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Let it Ride: Texas 4000 passes through Palos

  • Written by Jason Maholy

After traveling 1,300 miles with just a few inches of rubber between themselves and the sometimes scorching road, a group of college students pedaled into Palos Heights last month roughly one-quarter of the way to their final destination.

The riders on the Ozark Route of the Livestrong Texas 4000 for Cancer passed through the Chicago area beginning with the cyclists’ arrival in the southwest suburbs on June 22. The 24 University of Texas students who embarked from Austin, Texas, on June 1 were in the area for a three-night stay, and the Second City served as sort of a landmark on the group's 4,600-mile trek to Anchorage, Alaska, in the name of raising money toward cancer research. Chicago is the largest city through which the students will travel, and while here they took the only two-day break scheduled during their journey, and had the opportunity to relax and explore the city.

2X texas4000 3colPalos Heights resident An Engelmann (left) and her niece, Tina Beigelbeck of Petaluma, Calif., ride through Burr Oak Woods Forest Preserve on their way into Palos Heights on June 22. Engelmann was riding with a group of University of Texas students including Beigelbeck that is in the midst of a cycling journey from Austin, Texas, to Anchorage, Alaska, as part of the Livestrong Texas 4000 for Cancer. Photo by Jason MaholyThe respite began after a ride from Champaign to Palos Heights, where the students stayed for a night at the home of Ann Engelmann, the aunt of Texas 4000 participant Tina Beigelbeck of Petaluma, Calif. The group arrived in Palos around 5:30 p.m., June 22, led by Engelmann, who is an avid cyclist and joined the group in Gilman to partake in the ride to her home. The contingent had planned for the longest single-day leg of the trek – 120 miles from Champaign to Palos – but the ride was interrupted by a passing squall that forced the group into vans for a more than 30-mile stretch.

“It was a lot of fun,” said Engelmann, who raised her arm in triumph as the group rode into the Ishnala subdivision from 131st Street. “Today was kind of an easy ride. Flat, nice roads, no issues other than the weather. They’re doing it for a good reason; so, yeah, it’s very cool.”

The students were each required to train for 18 months and raise at least $4,500 for cancer research before setting out for Alaska. The Ozark group plans to meet students riding the Texas 4000’s Sierra Nevada and Rocky Mountain routes in Whitehorse, Yukon Territory, in late July, and bike the last 10 days together to Anchorage. They were scheduled to ride through Minneapolis on Wednesday, cross the U.S.-Canadian border into Manitoba on Sunday, and arrive in Alaska’s largest city on Aug. 9.

Each student has his or her own reasons for riding in the Texas 4000. Beigelbeck is doing it in memory of her father, Tom, who died of a heart attack when she was 16. She and Engelmann, Tom’s sister, have always been close, and the bond between the two women has grown stronger since his death. Beigelbeck during her childhood spent significant time in Palos Heights, and the excitement of meeting up with her aunt and riding into the city enveloped her as she crossed a pedestrian bridge from St. Louis into Illinois on June 20.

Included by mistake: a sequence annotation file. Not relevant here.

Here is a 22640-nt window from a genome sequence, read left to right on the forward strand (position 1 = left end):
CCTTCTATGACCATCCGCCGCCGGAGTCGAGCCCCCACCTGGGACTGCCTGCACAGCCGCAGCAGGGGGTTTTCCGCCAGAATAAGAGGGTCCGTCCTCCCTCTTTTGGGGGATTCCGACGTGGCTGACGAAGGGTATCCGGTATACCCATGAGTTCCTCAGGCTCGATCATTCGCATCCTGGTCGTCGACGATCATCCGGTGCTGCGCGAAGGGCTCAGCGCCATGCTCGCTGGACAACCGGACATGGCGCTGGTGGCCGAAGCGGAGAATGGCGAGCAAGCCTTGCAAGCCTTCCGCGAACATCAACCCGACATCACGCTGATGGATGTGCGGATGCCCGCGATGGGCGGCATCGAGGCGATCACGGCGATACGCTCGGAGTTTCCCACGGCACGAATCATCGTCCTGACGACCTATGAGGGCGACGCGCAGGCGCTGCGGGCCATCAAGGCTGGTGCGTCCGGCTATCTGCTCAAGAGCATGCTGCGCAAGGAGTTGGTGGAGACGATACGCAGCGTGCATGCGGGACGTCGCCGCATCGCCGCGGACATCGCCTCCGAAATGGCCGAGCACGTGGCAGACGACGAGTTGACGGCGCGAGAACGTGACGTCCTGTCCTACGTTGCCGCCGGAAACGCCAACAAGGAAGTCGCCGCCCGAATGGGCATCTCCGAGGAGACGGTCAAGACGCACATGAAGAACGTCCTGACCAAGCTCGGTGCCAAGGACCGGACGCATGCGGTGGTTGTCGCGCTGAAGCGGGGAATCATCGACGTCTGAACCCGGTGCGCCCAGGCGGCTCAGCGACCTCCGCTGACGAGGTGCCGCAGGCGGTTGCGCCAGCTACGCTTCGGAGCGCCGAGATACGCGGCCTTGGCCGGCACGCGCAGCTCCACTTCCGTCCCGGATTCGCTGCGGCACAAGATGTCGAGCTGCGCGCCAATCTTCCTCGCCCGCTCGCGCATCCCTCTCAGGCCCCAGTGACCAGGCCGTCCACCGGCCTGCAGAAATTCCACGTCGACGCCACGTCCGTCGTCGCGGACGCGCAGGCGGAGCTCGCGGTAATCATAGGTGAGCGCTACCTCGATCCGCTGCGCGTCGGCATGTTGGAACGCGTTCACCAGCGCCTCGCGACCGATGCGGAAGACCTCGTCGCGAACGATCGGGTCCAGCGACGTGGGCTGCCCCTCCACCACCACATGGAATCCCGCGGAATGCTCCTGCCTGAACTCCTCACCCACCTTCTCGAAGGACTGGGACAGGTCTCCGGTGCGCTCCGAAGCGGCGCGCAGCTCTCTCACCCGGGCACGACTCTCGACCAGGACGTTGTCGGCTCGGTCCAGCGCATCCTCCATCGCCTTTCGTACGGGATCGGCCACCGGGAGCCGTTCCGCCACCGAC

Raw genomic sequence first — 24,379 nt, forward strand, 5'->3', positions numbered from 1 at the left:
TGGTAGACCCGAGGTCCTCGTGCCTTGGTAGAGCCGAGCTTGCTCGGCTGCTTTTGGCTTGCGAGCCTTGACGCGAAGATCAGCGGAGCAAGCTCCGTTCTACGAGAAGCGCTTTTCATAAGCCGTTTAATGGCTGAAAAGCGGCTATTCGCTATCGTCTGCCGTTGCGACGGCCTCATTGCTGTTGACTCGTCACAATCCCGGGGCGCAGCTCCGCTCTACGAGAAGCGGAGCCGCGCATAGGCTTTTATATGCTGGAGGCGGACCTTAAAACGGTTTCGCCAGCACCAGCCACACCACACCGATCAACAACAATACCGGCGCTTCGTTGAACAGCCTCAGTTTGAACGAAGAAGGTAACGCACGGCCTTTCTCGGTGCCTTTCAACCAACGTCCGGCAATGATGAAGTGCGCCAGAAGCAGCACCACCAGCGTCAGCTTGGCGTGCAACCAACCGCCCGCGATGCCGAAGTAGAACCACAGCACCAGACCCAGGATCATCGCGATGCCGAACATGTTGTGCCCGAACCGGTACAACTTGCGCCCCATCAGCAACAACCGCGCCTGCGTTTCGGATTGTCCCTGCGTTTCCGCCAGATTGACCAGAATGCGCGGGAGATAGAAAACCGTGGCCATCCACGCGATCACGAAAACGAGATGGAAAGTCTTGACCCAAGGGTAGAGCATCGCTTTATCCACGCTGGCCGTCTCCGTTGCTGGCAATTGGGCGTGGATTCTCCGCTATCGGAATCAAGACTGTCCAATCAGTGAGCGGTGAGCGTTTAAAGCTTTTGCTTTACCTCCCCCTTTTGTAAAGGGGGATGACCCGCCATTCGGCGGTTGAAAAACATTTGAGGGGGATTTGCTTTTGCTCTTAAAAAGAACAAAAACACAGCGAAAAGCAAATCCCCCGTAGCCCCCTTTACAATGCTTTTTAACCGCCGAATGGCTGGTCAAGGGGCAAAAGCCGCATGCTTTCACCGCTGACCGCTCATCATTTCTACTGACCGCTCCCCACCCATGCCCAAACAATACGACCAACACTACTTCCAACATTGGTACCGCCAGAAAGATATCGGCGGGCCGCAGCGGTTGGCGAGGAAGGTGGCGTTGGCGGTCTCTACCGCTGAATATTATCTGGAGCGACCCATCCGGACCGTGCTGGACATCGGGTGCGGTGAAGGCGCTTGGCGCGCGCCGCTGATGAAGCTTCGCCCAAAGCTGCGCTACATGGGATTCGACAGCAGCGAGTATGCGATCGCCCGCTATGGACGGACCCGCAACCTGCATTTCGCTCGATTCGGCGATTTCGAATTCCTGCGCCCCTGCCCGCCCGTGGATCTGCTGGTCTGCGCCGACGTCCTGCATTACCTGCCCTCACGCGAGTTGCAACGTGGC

“It was really cool being able to ride with my aunt,” she said. “It’s a very surreal feeling when you know you’re biking to Alaska, but then part of that bike ride is to the place where you spent your summers. It’s a very special day for so many reasons.”

Rene Castro of San Antonio was inspired to ride to Alaska by the experience of losing a friend to cancer when he was 13 years old. The ride can be grueling at times and weariness can set in when biking nearly 100 miles, he acknowledged, but his teammates and thinking of people fighting cancer or those who have lost loved ones to cancer motivate him to press on.

“We’ve met people on the way who have a story to tell about a family member who has cancer or may have died of cancer,” Castro said. “We think about those people, and when [riding] gets hard I think that it’s hard to go through [having] cancer. Someone with cancer would do anything to do what I’m doing, to feel what I’m feeling, even though it’s hard, because it’s life. The pain that I feel I can feel because I’m alive. I can be on the road thinking of that for those last two miles, and it’s all worth it. You have to think about those things.”

Castro had never visited Chicago before last week, and was looking forward to the two-day break and the chance to explore the city. He had allocated money specifically for traditional Chicago foods such as pizza and hot dog, he said.

Whatever challenges the students face on the 4,600-mile journey, the whole experience is one of learning and self-discovery, and “every day is a good day,” Castro said. He recalled one day riding 98 miles through the Ozark Mountains to Eureka Springs, Ark. The group spent that night in tents next to goats and an electric fence, in a field owned by a man who lives in a teepee.

“We look back on those days and we laugh about it. It’s fun,” Castro said. “I would do this again but only if I did it with this group of people. We mesh very well, and we all add something to the group. We’re all very, very close. We sleep together, we eat together… sometimes we shower together.”